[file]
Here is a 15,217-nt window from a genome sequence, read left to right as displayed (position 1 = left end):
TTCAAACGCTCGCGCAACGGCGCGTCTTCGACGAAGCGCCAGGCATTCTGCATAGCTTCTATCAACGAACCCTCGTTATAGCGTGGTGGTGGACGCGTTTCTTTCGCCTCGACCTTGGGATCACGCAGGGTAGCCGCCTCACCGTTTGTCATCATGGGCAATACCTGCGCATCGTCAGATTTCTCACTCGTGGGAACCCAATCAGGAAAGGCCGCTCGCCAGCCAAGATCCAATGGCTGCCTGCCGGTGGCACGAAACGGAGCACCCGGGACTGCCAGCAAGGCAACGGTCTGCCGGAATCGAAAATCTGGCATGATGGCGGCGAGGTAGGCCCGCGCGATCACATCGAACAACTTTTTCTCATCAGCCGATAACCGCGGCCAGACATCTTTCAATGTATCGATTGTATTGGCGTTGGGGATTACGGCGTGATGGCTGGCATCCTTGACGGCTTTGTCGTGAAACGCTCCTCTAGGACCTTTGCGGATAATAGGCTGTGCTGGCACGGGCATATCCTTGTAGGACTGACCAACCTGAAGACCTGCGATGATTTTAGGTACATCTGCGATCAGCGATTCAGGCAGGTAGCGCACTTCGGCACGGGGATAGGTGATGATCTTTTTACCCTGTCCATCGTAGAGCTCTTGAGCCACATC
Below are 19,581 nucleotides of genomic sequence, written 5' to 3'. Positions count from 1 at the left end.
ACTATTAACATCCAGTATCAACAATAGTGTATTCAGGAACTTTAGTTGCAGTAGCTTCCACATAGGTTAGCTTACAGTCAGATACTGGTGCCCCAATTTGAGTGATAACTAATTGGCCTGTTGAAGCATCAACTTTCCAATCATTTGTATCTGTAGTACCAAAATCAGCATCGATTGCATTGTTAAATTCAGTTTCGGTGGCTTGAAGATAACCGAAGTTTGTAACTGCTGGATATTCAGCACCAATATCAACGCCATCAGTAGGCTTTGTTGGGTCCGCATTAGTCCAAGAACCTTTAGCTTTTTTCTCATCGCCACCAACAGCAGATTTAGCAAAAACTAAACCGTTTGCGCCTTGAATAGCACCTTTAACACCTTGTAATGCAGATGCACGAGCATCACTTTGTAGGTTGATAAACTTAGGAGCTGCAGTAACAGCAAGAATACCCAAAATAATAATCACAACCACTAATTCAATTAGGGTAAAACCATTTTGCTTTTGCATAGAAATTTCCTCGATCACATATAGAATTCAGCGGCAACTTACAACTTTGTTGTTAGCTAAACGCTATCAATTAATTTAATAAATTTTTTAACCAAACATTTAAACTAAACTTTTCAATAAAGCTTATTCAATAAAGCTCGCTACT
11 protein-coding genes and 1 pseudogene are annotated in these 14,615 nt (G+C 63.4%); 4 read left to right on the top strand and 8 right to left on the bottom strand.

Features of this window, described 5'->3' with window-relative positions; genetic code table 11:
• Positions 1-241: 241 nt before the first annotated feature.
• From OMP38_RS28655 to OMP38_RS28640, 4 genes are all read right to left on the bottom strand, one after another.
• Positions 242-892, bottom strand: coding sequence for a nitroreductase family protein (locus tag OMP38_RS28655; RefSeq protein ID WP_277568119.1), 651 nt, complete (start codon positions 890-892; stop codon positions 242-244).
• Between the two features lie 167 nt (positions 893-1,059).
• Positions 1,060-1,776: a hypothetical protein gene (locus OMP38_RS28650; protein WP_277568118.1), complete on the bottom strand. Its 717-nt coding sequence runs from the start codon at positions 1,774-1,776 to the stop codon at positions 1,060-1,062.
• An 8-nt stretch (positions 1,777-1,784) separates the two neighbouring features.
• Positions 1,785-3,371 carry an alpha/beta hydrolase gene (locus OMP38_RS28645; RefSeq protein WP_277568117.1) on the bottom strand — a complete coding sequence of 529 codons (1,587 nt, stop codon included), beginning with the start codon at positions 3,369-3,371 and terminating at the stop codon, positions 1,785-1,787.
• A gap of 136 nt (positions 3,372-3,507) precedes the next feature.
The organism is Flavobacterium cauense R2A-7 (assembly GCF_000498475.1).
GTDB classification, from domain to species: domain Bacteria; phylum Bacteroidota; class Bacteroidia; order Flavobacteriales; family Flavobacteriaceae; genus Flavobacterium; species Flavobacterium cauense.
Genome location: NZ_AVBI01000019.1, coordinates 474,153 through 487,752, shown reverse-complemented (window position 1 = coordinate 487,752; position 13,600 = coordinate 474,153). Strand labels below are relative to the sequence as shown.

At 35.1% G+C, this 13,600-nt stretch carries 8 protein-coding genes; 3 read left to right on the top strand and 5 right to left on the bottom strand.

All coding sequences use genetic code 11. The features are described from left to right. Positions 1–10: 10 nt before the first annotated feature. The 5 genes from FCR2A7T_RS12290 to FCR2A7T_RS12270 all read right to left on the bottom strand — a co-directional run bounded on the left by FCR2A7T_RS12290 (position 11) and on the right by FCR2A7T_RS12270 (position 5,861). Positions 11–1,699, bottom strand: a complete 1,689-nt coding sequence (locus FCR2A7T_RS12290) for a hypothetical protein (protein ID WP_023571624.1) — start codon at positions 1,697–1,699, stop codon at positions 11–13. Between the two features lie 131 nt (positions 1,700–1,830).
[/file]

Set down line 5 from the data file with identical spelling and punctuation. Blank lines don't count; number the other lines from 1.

11 protein-coding genes and 1 pseudogene are annotated in these 14,615 nt (G+C 63.4%); 4 read left to right on the top strand and 8 right to left on the bottom strand.